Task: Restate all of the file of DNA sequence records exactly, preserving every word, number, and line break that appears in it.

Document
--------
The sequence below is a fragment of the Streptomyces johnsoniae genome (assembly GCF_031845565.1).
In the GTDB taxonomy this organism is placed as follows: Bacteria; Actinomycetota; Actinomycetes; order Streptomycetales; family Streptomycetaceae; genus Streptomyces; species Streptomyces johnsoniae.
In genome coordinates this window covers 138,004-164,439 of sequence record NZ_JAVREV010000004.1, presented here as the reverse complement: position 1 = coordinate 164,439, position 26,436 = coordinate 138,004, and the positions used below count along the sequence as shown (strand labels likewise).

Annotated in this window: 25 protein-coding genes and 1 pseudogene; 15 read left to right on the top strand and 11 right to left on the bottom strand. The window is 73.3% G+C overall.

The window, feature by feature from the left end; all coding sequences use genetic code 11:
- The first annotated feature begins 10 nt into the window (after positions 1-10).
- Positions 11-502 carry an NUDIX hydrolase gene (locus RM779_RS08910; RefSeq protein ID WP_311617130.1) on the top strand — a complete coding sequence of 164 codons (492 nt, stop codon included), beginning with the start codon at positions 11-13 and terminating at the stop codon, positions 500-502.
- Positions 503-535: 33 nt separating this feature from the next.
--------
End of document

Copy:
The sequence below is a fragment of the Streptomyces johnsoniae genome (assembly GCF_031845565.1).
In the GTDB taxonomy this organism is placed as follows: Bacteria; Actinomycetota; Actinomycetes; order Streptomycetales; family Streptomycetaceae; genus Streptomyces; species Streptomyces johnsoniae.
In genome coordinates this window covers 138,004-164,439 of sequence record NZ_JAVREV010000004.1, presented here as the reverse complement: position 1 = coordinate 164,439, position 26,436 = coordinate 138,004, and the positions used below count along the sequence as shown (strand labels likewise).

Annotated in this window: 25 protein-coding genes and 1 pseudogene; 15 read left to right on the top strand and 11 right to left on the bottom strand. The window is 73.3% G+C overall.

The window, feature by feature from the left end; all coding sequences use genetic code 11:
- The first annotated feature begins 10 nt into the window (after positions 1-10).
- Positions 11-502 carry an NUDIX hydrolase gene (locus RM779_RS08910; RefSeq protein ID WP_311617130.1) on the top strand — a complete coding sequence of 164 codons (492 nt, stop codon included), beginning with the start codon at positions 11-13 and terminating at the stop codon, positions 500-502.
- Positions 503-535: 33 nt separating this feature from the next.